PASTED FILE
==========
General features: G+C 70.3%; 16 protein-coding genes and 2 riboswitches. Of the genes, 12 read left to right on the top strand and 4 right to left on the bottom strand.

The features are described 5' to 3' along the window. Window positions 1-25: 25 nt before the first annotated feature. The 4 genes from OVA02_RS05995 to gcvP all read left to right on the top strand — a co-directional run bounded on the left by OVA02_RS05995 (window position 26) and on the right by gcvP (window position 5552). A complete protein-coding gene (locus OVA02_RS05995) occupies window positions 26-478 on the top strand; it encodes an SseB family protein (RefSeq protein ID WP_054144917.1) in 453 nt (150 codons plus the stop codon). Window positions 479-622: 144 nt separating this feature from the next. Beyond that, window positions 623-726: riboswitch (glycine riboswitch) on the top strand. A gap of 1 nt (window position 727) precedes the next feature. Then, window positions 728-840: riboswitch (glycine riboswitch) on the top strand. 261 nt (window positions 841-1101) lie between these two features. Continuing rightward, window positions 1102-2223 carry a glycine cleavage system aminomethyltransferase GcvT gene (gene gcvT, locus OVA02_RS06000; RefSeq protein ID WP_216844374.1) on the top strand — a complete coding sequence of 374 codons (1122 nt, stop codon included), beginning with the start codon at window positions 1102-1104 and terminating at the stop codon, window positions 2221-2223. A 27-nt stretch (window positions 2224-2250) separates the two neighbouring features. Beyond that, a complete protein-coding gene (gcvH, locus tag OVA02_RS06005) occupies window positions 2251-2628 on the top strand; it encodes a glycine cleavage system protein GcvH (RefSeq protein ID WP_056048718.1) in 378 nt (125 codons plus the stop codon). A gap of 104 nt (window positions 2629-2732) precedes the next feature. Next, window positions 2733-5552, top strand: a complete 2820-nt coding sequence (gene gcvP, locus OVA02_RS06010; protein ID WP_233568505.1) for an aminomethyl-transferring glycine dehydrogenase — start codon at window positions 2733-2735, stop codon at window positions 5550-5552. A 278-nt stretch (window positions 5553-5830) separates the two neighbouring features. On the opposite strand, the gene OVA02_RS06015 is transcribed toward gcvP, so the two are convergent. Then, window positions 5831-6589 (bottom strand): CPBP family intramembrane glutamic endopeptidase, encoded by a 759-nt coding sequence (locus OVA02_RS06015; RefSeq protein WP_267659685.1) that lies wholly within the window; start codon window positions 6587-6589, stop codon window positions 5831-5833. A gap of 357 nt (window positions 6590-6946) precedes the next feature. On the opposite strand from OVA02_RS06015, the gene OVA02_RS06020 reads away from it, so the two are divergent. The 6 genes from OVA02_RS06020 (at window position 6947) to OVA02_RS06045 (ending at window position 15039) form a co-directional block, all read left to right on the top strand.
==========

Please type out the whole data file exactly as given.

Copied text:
General features: G+C 70.3%; 16 protein-coding genes and 2 riboswitches. Of the genes, 12 read left to right on the top strand and 4 right to left on the bottom strand.

The features are described 5' to 3' along the window. Window positions 1-25: 25 nt before the first annotated feature. The 4 genes from OVA02_RS05995 to gcvP all read left to right on the top strand — a co-directional run bounded on the left by OVA02_RS05995 (window position 26) and on the right by gcvP (window position 5552). A complete protein-coding gene (locus OVA02_RS05995) occupies window positions 26-478 on the top strand; it encodes an SseB family protein (RefSeq protein ID WP_054144917.1) in 453 nt (150 codons plus the stop codon). Window positions 479-622: 144 nt separating this feature from the next. Beyond that, window positions 623-726: riboswitch (glycine riboswitch) on the top strand. A gap of 1 nt (window position 727) precedes the next feature. Then, window positions 728-840: riboswitch (glycine riboswitch) on the top strand. 261 nt (window positions 841-1101) lie between these two features. Continuing rightward, window positions 1102-2223 carry a glycine cleavage system aminomethyltransferase GcvT gene (gene gcvT, locus OVA02_RS06000; RefSeq protein ID WP_216844374.1) on the top strand — a complete coding sequence of 374 codons (1122 nt, stop codon included), beginning with the start codon at window positions 1102-1104 and terminating at the stop codon, window positions 2221-2223. A 27-nt stretch (window positions 2224-2250) separates the two neighbouring features. Beyond that, a complete protein-coding gene (gcvH, locus tag OVA02_RS06005) occupies window positions 2251-2628 on the top strand; it encodes a glycine cleavage system protein GcvH (RefSeq protein ID WP_056048718.1) in 378 nt (125 codons plus the stop codon). A gap of 104 nt (window positions 2629-2732) precedes the next feature. Next, window positions 2733-5552, top strand: a complete 2820-nt coding sequence (gene gcvP, locus OVA02_RS06010; protein ID WP_233568505.1) for an aminomethyl-transferring glycine dehydrogenase — start codon at window positions 2733-2735, stop codon at window positions 5550-5552. A 278-nt stretch (window positions 5553-5830) separates the two neighbouring features. On the opposite strand, the gene OVA02_RS06015 is transcribed toward gcvP, so the two are convergent. Then, window positions 5831-6589 (bottom strand): CPBP family intramembrane glutamic endopeptidase, encoded by a 759-nt coding sequence (locus OVA02_RS06015; RefSeq protein WP_267659685.1) that lies wholly within the window; start codon window positions 6587-6589, stop codon window positions 5831-5833. A gap of 357 nt (window positions 6590-6946) precedes the next feature. On the opposite strand from OVA02_RS06015, the gene OVA02_RS06020 reads away from it, so the two are divergent. The 6 genes from OVA02_RS06020 (at window position 6947) to OVA02_RS06045 (ending at window position 15039) form a co-directional block, all read left to right on the top strand.